Written by Mark Millar
Art by Stuart Immonen, Wade Von Grawbadger, Ive Svorcina
Published by Marvel Comics
Release date: April 6, 2016
Stuart Immonen brings his skills of illustrating dog fights in space (Star Wars,) to a spectacle of family drama. Empress is the straightforward story of a woman who has had enough of her dangerous husband’s ways. Now she is taking drastic measures to seek safety for her family. She may be a queen, but that does not mean she has power. What sets this comic apart is the creative team’s take on this almost fairy tale like story.
Millar has constructed a universe that is technically at home in reality. That’s because this regal land of science fiction takes place on Earth. It’s not Earth of the future, but millions of years in the past. The initial pages tempt you to think with the furthest reaches of your imagination. It asks you to think of a time period so far gone, that it would be impossible today for remnants or clues of it’s existence to be found in modern times. Despite the scientific arguments that could be made about this fictional work, it allows the mind to wander. It also allows the reader’s heart to create an emotional connection. Had the story taken place, in another far off fictional planet, the desire to feel connected to the characters would not be as strong.
The familiar story and loose connection to an Earth of the past help to create a strong structure. The stellar art magnifies the world building. Svorcina’s color work lavishly layers blocking and gradients to create depth on every page. Von Grawbadger is careful to not ink in or block out every shape on the characters, so that Svorcina can add such dimensions. It is disappointing that the only skin tones visible in the story seem to be white or alien-like in color (reds, greens, etc.) Panel work along with massively detailed explosions and ship movements drive the pacing. Readers can feel caught up once the “great escape,” from the clutches of the despot-ruler, gets underway. It would be nice if there was more of a color or style distinction to showcase flashbacks and exposition. If it were not for letter Peter Doherty and his well placed time stamps, the art would not have provided any clues in a scene or time change.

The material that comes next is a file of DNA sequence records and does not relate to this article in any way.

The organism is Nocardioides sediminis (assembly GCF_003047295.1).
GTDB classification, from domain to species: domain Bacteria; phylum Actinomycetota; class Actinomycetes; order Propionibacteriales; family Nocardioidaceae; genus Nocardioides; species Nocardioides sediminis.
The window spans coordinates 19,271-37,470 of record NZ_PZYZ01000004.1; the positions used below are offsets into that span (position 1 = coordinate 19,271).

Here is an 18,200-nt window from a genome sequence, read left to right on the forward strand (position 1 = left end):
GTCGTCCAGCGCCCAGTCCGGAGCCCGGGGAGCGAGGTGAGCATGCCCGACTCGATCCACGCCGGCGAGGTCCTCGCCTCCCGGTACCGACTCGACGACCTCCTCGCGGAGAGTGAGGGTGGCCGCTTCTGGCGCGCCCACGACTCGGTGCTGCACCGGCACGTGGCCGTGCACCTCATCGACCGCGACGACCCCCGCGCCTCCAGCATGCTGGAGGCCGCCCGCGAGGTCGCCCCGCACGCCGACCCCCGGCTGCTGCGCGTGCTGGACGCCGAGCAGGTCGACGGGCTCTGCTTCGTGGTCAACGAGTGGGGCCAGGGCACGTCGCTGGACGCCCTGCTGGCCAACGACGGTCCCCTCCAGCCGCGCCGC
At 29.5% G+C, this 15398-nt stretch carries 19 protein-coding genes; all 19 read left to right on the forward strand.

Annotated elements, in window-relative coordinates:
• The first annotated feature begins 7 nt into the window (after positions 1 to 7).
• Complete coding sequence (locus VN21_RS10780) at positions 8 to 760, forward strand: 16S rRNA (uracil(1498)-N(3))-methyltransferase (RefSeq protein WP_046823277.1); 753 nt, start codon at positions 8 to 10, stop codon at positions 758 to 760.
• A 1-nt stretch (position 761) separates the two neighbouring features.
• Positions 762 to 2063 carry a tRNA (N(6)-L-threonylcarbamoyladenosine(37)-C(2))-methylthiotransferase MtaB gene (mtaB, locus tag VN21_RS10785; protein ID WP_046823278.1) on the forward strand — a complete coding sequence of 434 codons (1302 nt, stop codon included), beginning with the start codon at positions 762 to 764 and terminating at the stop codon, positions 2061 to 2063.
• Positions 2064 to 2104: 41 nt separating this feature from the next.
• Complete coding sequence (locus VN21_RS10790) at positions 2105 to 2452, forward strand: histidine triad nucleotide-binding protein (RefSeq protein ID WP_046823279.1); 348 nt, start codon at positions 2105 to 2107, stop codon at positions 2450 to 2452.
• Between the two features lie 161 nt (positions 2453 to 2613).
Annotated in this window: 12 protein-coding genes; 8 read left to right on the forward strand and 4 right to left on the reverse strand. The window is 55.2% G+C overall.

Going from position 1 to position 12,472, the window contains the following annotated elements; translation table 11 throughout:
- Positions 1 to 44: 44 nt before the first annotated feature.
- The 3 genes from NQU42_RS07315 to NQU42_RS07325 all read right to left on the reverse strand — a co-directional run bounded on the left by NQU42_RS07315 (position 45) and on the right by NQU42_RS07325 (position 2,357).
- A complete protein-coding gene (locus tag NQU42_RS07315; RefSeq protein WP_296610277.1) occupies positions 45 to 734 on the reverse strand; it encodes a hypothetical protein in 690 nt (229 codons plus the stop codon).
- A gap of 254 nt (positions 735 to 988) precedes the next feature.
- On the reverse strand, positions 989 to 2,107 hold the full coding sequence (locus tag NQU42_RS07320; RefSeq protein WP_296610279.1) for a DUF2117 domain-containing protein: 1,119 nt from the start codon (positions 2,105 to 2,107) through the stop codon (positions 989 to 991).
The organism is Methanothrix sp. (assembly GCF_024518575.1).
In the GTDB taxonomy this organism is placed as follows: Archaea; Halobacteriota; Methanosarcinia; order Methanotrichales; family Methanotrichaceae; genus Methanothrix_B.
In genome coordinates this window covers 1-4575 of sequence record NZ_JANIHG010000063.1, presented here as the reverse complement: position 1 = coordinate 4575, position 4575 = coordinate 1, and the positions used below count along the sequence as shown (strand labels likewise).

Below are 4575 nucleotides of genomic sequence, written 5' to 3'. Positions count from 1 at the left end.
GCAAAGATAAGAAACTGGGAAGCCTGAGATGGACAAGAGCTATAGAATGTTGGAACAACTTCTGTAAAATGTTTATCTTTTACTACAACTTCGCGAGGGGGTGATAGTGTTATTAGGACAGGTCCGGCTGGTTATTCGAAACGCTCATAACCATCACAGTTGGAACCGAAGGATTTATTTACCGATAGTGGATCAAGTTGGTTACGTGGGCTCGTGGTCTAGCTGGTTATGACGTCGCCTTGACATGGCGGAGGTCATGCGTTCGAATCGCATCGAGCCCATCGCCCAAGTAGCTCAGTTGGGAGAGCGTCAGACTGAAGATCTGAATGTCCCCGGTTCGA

The simplicity of story and the excitement of the action are delightfully boundless. The ending leaves the door open for a world of possibilities. We are left with only the faintest hints of what lies ahead. Empress begins as an ancient fairy tale and ascends into a massive space opera.
The Verdict: 9.0/10